Twitter changed the way blocking other users worked on its site Thursday night — and just as quickly reversed the decision as users cried foul.


Twitter’s original block system cut off important features for blocked accounts — the blockee could not follow or reply to the blocker, for example, and the blocker wouldn’t see any of the blockee’s tweets or activity.


Twitter changed the system Thursday — blockers couldn’t see the activity of anyone they’d blocked, but these blockees could still read, retweet and favorite content from blockers. In short, blocking someone no longer offered the same privacy.


CEO Dick Costolo said the change was fulfilling a “longstanding request” from users.


But a large chunk of the Internet didn’t see it that way, and the tweets started to roll in. Users equated the policy to a one-way mirror facing the wrong way, or to a simple mute button. (Via Twitter)


Even a Change.org petition sprang up, urging Twitter to reconsider its new position.


And Twitter did revert its policy within hours, though its blog post makes it clear the company think there’s still a better way out there.


“We believe this is not ideal, largely due to the retaliation against blocking users by blocked users that often occurs. Moving forward, we will continue to explore features designed to protect users from abuse and prevent retaliation.”


There was a certain logic to Twitter’s move. As CNET explains, “Because even logged-out users, or someone who has never even signed up for Twitter, can see any public account, blocking did not previously keep anyone from seeing someone's public tweets.”


And since Twitter has re-instituted the old blocking policy, this is still a feature. GottaBeMobile has a reminder:


“Twitter is on the Internet. And if it’s on the Internet it’s public and so are you and your tweets. A tree may fall in the forest and no one may hear it, but if you tweet anyone can read it or find you.”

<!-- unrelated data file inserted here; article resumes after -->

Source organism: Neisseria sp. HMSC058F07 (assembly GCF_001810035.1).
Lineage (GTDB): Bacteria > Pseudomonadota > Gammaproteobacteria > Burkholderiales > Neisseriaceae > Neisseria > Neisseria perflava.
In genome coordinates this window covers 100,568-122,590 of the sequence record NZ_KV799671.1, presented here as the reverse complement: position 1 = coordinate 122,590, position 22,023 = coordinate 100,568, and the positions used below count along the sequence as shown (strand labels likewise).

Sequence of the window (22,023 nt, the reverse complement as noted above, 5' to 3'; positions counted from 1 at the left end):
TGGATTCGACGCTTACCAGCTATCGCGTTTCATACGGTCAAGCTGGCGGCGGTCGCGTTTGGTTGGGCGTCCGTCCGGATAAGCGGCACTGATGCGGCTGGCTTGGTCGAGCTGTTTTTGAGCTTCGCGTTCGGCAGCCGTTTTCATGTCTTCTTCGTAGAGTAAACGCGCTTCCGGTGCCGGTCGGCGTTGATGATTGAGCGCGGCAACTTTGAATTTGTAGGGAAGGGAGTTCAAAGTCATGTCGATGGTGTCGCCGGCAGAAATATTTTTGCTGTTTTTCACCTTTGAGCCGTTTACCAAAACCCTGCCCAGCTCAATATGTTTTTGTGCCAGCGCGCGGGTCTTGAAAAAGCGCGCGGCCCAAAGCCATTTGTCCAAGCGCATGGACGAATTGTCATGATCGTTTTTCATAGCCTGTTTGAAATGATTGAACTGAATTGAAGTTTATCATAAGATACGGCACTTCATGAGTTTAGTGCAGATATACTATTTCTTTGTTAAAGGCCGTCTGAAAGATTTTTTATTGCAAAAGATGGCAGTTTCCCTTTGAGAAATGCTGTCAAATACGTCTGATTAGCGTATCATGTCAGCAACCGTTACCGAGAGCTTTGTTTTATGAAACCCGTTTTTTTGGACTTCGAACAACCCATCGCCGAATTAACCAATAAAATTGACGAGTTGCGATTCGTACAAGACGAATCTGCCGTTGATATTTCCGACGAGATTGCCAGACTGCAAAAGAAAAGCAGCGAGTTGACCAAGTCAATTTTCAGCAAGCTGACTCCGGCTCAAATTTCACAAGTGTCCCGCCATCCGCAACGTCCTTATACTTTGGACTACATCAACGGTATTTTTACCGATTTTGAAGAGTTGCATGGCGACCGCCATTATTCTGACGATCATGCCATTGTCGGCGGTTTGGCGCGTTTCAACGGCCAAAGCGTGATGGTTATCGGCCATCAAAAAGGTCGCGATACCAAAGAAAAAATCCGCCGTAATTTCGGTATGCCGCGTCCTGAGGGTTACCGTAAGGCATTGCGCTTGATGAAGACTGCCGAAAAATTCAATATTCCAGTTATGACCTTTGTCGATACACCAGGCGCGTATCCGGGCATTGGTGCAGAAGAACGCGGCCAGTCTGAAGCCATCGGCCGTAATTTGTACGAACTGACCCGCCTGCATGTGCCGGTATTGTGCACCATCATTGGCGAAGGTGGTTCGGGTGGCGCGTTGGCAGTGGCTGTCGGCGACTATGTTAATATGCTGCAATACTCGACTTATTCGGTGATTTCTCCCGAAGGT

Twitter does offer one exception, both to public tweets and to the blocking policy — protecting your account. If your tweets are protected only those followers you individually approve will be able to see your account activity.


Twitter Reinstates Blocking Policy After User Outcry

by Evan Thomas
0
Transcript
Dec 13, 2013

Twitter Reinstates Blocking Policy After User Outcry

(Image source: Twitter)

BY Evan Thomas

Twitter changed the way blocking other users worked on its site Thursday night — and just as quickly reversed the decision as users cried foul.


Twitter's original block system cut off important features for blocked accounts — the blockee could not follow or reply to the blocker, for example, and the blocker wouldn’t see any of the blockee's tweets or activity.


Twitter changed the system Thursday — blockers couldn't see the activity of anyone they'd blocked, but these blockees could still read, retweet and favorite content from blockers. In short, blocking someone no longer offered the same privacy.


CEO Dick Costolo said the change was fulfilling a "longstanding request" from users.


But a large chunk of the Internet didn't see it that way, and the tweets started to roll in. Users equated the policy to a one-way mirror facing the wrong way, or to a simple mute button. (Via Twitter)


Even a Change.org petition sprang up, urging Twitter to reconsider its new position.


And Twitter did revert its policy within hours, though its blog post makes it clear the company think there’s still a better way out there.


"We believe this is not ideal, largely due to the retaliation against blocking users by blocked users that often occurs. Moving forward, we will continue to explore features designed to protect users from abuse and prevent retaliation."


There was a certain logic to Twitter’s move. As CNET explains, "Because even logged-out users, or someone who has never even signed up for Twitter, can see any public account, blocking did not previously keep anyone from seeing someone's public tweets."


And since Twitter has re-instituted the old blocking policy, this is still a feature. GottaBeMobile has a reminder:


"Twitter is on the Internet. And if it’s on the Internet it’s public and so are you and your tweets. A tree may fall in the forest and no one may hear it, but if you tweet anyone can read it or find you."


Twitter does offer one exception, both to public tweets and to the blocking policy — protecting your account. If your tweets are protected only those followers you individually approve will be able to see your account activity.

View More
Comments
Newsy
www1